Public Service Internet monthly newsletter (Feb 2022)

Hello Chatterbox

We live in incredible times with such possibilities that is clear. Although its easily dismissed seeing the Kazakhstan’s crypto boomthe Red Cross cyber attack and dare I say it the capitalist technocratic nightmare or simply the metaverse.

To quote Buckminster Fuller “You never change things by fighting the existing reality. To change something, build a new model that makes the existing model obsolete.

You are seeing aspects of this with seeing un-recycled plastics turned into building bricks, this years grant for the web’s awardees plans and the final death nail of Diem.

You can’t get much more decentralised than bittorrent?

Ian thinks: Although the conversation is mainly about piracy or lack of it. There is a interesting discussion about the current idea of web3 and how the protocols used in piracy are closer to decentralisation.

Software used as business strategy

Ian thinks: Although I think Gizmodo go a bit off the deep end. There is a growing number of software updates being used as a business model

Teaching AI literacy through making

Ian thinks: I love the idea of chatterbox, and the values behind the project are spot on. Just perfect for a generation growing up with voice assistants and always being listened to.

A sobering look at the colonisation of innovation

Ian thinks: This very thoughtful piece from Branch is something I think about a lot. It will have you rethinking all the recent news about space, the metaverse, web3, etc in a very different light.

Should we fix or re-imagine surveillance capitalism

Ian thinks: Ethan Zuckerman joins the EFF to discuss ways forward for public and private spaces online. Lots of mentions about the importance of interoperability

Zuckerman reimagines a better internet

Ian thinks: Ethan Zuckerman again, I found this piece a good summary of the aims, focus and projects being actively worked on with others.

Interpol ordered to remove a trove of data under GDPR

Ian thinks: There is a number of view points on this news, but its worth remembering GDPR does not apply to security agencies. Meaning the news stories are not necessarily as clean cut as the headlines say.

The EFF like the DSA but outline whats missing

Ian thinks: The EFF with their bigger interest in whats happening in Europe, outline what the Digital Services Act (DSA) got right and whats missing. Its a thoughtful blog from the EFF in Europe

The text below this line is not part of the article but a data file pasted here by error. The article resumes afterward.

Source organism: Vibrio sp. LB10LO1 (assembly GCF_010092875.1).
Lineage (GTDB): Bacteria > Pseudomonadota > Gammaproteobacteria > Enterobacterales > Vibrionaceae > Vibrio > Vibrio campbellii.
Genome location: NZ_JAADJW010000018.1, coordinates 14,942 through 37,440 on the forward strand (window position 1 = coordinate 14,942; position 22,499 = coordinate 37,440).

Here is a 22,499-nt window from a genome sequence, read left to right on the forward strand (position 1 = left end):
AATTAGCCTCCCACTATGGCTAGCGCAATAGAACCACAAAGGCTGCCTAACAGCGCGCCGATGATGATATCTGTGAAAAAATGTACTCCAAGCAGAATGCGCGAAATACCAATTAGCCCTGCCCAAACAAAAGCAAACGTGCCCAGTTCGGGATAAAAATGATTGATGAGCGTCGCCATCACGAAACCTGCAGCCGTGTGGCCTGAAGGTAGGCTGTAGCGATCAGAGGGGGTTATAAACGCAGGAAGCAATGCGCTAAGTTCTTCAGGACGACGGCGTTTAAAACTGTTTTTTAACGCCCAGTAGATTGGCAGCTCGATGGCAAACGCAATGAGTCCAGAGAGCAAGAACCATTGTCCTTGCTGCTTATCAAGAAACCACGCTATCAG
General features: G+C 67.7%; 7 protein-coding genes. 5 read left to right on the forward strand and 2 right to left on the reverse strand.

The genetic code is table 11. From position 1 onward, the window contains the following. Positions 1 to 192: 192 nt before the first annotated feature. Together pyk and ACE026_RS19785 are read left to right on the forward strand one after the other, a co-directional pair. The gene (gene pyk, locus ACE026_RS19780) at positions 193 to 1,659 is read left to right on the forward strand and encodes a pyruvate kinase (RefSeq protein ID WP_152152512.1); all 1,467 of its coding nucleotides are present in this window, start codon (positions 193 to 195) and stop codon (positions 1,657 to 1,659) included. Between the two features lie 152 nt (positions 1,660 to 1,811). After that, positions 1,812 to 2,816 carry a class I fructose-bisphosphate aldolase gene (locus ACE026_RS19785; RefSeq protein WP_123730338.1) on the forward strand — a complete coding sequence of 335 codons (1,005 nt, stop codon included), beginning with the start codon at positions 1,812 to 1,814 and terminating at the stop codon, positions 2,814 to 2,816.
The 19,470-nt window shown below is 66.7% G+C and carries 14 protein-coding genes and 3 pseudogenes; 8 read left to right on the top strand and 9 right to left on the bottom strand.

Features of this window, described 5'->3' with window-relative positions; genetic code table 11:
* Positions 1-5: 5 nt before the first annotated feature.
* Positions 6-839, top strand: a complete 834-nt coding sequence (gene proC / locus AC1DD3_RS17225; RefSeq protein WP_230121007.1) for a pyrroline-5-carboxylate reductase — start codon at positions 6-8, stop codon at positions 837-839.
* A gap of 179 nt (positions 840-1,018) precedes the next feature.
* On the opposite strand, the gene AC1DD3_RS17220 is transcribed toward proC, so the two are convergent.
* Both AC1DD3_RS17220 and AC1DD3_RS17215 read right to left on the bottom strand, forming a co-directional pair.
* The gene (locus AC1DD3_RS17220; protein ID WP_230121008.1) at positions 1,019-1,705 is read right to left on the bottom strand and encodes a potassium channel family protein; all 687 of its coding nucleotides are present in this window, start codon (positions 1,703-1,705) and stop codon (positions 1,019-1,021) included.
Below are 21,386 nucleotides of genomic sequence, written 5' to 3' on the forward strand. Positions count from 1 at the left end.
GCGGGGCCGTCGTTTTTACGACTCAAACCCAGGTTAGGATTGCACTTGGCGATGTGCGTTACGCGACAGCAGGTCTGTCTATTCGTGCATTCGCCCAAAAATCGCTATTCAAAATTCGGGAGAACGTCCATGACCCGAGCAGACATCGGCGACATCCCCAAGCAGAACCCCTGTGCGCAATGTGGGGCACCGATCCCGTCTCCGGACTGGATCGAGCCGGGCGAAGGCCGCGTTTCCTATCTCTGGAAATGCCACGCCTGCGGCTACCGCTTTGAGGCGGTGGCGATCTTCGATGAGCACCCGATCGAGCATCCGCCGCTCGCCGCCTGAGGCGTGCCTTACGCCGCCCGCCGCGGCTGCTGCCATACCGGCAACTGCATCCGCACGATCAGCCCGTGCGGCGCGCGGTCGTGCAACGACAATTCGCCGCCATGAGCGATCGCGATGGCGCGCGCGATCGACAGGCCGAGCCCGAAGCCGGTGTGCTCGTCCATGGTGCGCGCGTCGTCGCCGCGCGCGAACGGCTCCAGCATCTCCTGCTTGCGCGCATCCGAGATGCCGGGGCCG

Whats your plans for the digital afterlife?

Ian thinks: Digital legacy is a really messy area and this wired piece covers quite a bit before ending up in the world of Black Mirror. Interesting place for public services nonetheless.

The tech workers handbook

Ian thinks: What a selection of resources for tech workeds who decide to speak out on issues related to public interest, like the ones you will see in the press and across this newsletter.

Find the archive here

Grassroots Innovation & Creativity

Composition: King x Knight

People have been wondering what am I up to since Backstage closed down.

Well its kind of hard to describe but generally I’ve become the resident troublemaker, breaking all types of rules and really etching a new kind of path for myself. If I was going to explain it in a buzz word compliant way, it would be something like… Senior Emerging and Disruptive Grassroots Specialist for BBC R&D.

Yeah feel free to be sick all over your screens.

But one aspect I certainly want to focus on is new types disruption and innovation from the edges or grassroots.

So part of my new job will be seeking the seeds of disruption and innovation before they get to the point of broad adoption.

I come with examples…

Most of the people reading this have been on Twitter at least 4 years, and we could see something interesting was going on with Microblogging but no one really knew what? About 4.5 years ago I met the guys from Twitter (Ev and Biz) and I did talk about what we (BBC) could do with Twitter. Unfortunately I working on Backstage, meant my focus was on data. Although we did talk about what the opportunities Twitter might give the BBC. Of course most of that went up in smoke and Twitter marched on to establish a business model (ok not a very good one but its still something) and a certain amount of dominance in the microblogging and social fields.